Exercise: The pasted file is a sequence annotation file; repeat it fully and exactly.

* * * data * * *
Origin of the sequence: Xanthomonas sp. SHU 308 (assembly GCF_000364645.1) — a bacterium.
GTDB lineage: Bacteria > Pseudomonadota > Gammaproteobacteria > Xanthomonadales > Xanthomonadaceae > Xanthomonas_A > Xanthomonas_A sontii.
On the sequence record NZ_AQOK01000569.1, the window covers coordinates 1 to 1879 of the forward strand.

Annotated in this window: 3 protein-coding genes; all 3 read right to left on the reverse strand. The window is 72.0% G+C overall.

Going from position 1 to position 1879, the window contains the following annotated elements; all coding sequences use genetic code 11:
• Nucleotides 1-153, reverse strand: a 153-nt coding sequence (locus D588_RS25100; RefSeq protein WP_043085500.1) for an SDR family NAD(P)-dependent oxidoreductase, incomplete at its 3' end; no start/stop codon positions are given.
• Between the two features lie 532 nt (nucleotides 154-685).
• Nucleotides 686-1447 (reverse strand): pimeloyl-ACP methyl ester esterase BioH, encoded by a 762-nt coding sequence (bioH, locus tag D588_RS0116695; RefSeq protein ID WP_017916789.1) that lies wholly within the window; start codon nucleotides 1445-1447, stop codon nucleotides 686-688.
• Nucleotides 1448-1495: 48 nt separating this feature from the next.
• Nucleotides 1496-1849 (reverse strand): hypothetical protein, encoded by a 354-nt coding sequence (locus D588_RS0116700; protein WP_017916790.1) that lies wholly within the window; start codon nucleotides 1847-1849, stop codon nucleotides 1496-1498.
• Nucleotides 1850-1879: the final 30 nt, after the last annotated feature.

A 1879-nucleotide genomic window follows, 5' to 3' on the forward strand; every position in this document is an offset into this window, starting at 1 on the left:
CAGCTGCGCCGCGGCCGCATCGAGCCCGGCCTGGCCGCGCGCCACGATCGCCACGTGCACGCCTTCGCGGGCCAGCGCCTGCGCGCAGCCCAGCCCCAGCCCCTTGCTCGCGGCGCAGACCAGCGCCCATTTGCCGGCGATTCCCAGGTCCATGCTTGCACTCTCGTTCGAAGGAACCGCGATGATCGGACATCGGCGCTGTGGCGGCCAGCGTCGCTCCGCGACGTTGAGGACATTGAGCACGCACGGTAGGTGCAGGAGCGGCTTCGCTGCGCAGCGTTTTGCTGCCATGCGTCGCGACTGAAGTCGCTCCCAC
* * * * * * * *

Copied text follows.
Origin of the sequence: Xanthomonas sp. SHU 308 (assembly GCF_000364645.1) — a bacterium.
GTDB lineage: Bacteria > Pseudomonadota > Gammaproteobacteria > Xanthomonadales > Xanthomonadaceae > Xanthomonas_A > Xanthomonas_A sontii.
On the sequence record NZ_AQOK01000569.1, the window covers coordinates 1 to 1879 of the forward strand.

Annotated in this window: 3 protein-coding genes; all 3 read right to left on the reverse strand. The window is 72.0% G+C overall.

Going from position 1 to position 1879, the window contains the following annotated elements; all coding sequences use genetic code 11:
• Nucleotides 1-153, reverse strand: a 153-nt coding sequence (locus D588_RS25100; RefSeq protein WP_043085500.1) for an SDR family NAD(P)-dependent oxidoreductase, incomplete at its 3' end; no start/stop codon positions are given.
• Between the two features lie 532 nt (nucleotides 154-685).
• Nucleotides 686-1447 (reverse strand): pimeloyl-ACP methyl ester esterase BioH, encoded by a 762-nt coding sequence (bioH, locus tag D588_RS0116695; RefSeq protein ID WP_017916789.1) that lies wholly within the window; start codon nucleotides 1445-1447, stop codon nucleotides 686-688.
• Nucleotides 1448-1495: 48 nt separating this feature from the next.
• Nucleotides 1496-1849 (reverse strand): hypothetical protein, encoded by a 354-nt coding sequence (locus D588_RS0116700; protein WP_017916790.1) that lies wholly within the window; start codon nucleotides 1847-1849, stop codon nucleotides 1496-1498.
• Nucleotides 1850-1879: the final 30 nt, after the last annotated feature.

A 1879-nucleotide genomic window follows, 5' to 3' on the forward strand; every position in this document is an offset into this window, starting at 1 on the left:
CAGCTGCGCCGCGGCCGCATCGAGCCCGGCCTGGCCGCGCGCCACGATCGCCACGTGCACGCCTTCGCGGGCCAGCGCCTGCGCGCAGCCCAGCCCCAGCCCCTTGCTCGCGGCGCAGACCAGCGCCCATTTGCCGGCGATTCCCAGGTCCATGCTTGCACTCTCGTTCGAAGGAACCGCGATGATCGGACATCGGCGCTGTGGCGGCCAGCGTCGCTCCGCGACGTTGAGGACATTGAGCACGCACGGTAGGTGCAGGAGCGGCTTCGCTGCGCAGCGTTTTGCTGCCATGCGTCGCGACTGAAGTCGCTCCCAC